new jersey

Barrington Stage Company’s second St. Germain stage production of this season is Kimberly Akimbo by Pulitzer Prize winner, David Lindsay-Abaire.

Starring Debra Jo Rupp and set in the wilds of suburban New Jersey, Kimberly Akimbo is a hilarious and heartrending play about a teenager with a rare condition causing her body to age faster than normal.

When she and her family flee Secaucus under dubious circumstances, Kimberly is forced to reevaluate her life while contending with a hypochondriac mother, a rarely sober father, a scam-artist aunt, her own mortality and, most terrifying of all, the possibility of first love.

Debra Jo Rupp was last seen at Barrington Stage in Dr. Ruth: All the Way and will return to the St. Germain stage later this season to perform in Love Letters with Mark H. Dold. 

Officials are expected to begin the task of raising the wreckage of a vintage World War II plane that crashed into the Hudson River between New York and New Jersey, killing the pilot.

    Cory Booker made headlines in 2002 when, at the age of 32, he became one of the youngest people to run for mayor of Newark. Though he lost that first race, Booker went on to be the city's mayor from 2006-2013, before becoming a U.S. Senator representing New Jersey.

The former Stanford football player joins us this morning to talk about his political career so far, his endorsement of Hillary Clinton, his new book, "United: Thoughts on Finding Common Ground and Advancing the Common Good," and what he thinks it will take to get both sides of the aisle working together.

  When Mark Zuckerberg announced to a cheering Oprah audience his $100 million pledge to transform the downtrodden schools of Newark, New Jersey, then mayor Cory Booker and Governor Chris Christie were beside him, vowing to help make Newark “a symbol of educational excellence for the whole nation.” But their plans soon ran into the city’s seasoned education players, fierce protectors of their billion-dollar-a-year system. It’s a prize that, for generations, has enriched seemingly everyone, except Newark’s children.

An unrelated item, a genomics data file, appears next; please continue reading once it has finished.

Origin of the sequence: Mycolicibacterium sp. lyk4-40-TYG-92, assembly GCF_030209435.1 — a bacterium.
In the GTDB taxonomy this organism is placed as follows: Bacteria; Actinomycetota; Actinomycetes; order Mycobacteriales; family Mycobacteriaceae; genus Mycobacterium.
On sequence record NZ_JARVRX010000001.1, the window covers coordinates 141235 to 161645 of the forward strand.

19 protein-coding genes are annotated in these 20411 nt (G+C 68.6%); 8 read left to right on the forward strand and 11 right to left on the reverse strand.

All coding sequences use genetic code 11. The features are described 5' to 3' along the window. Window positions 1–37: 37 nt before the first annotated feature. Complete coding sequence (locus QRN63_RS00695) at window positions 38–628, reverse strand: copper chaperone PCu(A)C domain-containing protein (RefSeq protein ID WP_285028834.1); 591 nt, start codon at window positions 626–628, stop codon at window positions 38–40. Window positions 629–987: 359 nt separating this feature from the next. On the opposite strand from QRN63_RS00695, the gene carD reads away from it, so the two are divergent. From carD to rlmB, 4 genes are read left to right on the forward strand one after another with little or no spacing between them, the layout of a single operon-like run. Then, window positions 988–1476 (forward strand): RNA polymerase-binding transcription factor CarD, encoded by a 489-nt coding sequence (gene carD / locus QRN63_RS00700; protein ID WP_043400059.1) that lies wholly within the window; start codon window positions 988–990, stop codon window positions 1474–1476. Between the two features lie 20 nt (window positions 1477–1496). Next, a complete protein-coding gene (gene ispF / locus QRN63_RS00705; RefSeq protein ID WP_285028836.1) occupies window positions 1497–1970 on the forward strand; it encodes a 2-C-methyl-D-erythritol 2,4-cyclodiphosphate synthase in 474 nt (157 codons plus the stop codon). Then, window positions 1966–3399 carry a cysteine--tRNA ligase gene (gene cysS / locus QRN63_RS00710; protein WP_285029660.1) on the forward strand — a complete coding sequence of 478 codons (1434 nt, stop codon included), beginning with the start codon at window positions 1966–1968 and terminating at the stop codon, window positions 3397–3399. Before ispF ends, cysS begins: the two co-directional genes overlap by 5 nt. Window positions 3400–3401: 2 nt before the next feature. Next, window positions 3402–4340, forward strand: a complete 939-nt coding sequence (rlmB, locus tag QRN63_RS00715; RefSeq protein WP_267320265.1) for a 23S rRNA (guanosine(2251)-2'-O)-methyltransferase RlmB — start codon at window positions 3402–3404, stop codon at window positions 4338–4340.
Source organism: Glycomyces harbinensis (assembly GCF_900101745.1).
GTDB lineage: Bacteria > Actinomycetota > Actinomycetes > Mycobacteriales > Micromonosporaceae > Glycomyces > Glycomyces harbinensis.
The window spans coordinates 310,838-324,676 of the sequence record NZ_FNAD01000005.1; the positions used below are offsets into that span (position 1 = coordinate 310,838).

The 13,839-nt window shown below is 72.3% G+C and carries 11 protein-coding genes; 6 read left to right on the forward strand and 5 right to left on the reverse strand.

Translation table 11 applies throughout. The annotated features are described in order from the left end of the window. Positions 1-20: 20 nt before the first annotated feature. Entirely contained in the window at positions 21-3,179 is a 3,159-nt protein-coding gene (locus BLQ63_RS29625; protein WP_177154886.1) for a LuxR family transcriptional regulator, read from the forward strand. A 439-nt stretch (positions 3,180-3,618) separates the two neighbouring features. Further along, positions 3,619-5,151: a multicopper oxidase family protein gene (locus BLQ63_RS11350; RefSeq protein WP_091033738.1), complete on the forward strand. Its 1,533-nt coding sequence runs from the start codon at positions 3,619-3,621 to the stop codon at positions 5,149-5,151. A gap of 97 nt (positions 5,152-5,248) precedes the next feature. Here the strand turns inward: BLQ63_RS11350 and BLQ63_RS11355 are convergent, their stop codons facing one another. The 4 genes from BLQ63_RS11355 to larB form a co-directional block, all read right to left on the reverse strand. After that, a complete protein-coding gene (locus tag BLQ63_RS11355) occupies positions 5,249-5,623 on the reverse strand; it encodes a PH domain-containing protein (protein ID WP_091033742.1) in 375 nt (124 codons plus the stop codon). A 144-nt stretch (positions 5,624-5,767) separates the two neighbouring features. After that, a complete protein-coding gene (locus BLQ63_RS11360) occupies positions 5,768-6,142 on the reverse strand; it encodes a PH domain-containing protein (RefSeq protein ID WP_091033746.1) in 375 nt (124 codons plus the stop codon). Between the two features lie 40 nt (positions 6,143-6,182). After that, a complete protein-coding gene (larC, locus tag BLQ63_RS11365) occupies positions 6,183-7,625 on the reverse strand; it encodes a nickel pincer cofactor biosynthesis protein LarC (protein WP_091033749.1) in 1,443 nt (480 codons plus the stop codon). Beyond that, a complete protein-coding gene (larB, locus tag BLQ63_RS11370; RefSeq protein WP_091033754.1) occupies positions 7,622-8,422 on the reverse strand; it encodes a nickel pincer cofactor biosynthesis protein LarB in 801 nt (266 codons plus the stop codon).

Dale Russakoff explores all of the ins-and-outs in her book, The Prize: Who's In Charge Of America's Schools?

Today in our Ideas Matter segment, we are talking with John Sisko, Professor of Philosophy and Faculty Fellow in the Humanities and Social Sciences at The College of New Jersey, who has been co-directing a yearlong program exploring the topic of economic justice. The program is entitled Exploring Economic Justice: New Jersey, the Nation, and the World.

Dr. Sisko's project has been supported by a grant from the New Jersey Council for the Humanities, which has allowed a number of political scientists, economists, philosophers, historians, and other humanities scholars, as well as local communities, to weigh in on the topic, leading to conversations, not only about our society's basic values, but also about the ways in which our norms and policies for determining the distribution of economic resources may impact and shape the long-term welfare of our society.

  This morning we spotlight the New Jersey Council for the Humanities and discuss how archeology can inform and expand our interpretation of historic sites.

In October, the New Jersey Council for the Humanities is celebrating National Arts & Humanities Month with a series of grant-funded events on the theme 350 Years of New Jersey.

In connection with this celebration, Dr. Jennifer Janofsky has delivered a series of talks at the Woodbury Public Library with respect to her work as curator at Red Bank Battlefield Park.

2/19/14 Panel

Feb 19, 2014


  Today's panelists are WAMC’s Alan Chartock, University at Albany Journalism Professor and Investigative Reporter, Rosemary Armao, and commentator and activist, Libby Post.

Topics include:
Ukraine Uprising
Min. Wage Results
Newark Airport
Spanish Siesta Future?
NJ Road Salt

We welcome journalists Bob Ingle and Michael G. Symons and speak with them about their book, Chris Christie: The Inside Story of His Rise to Power.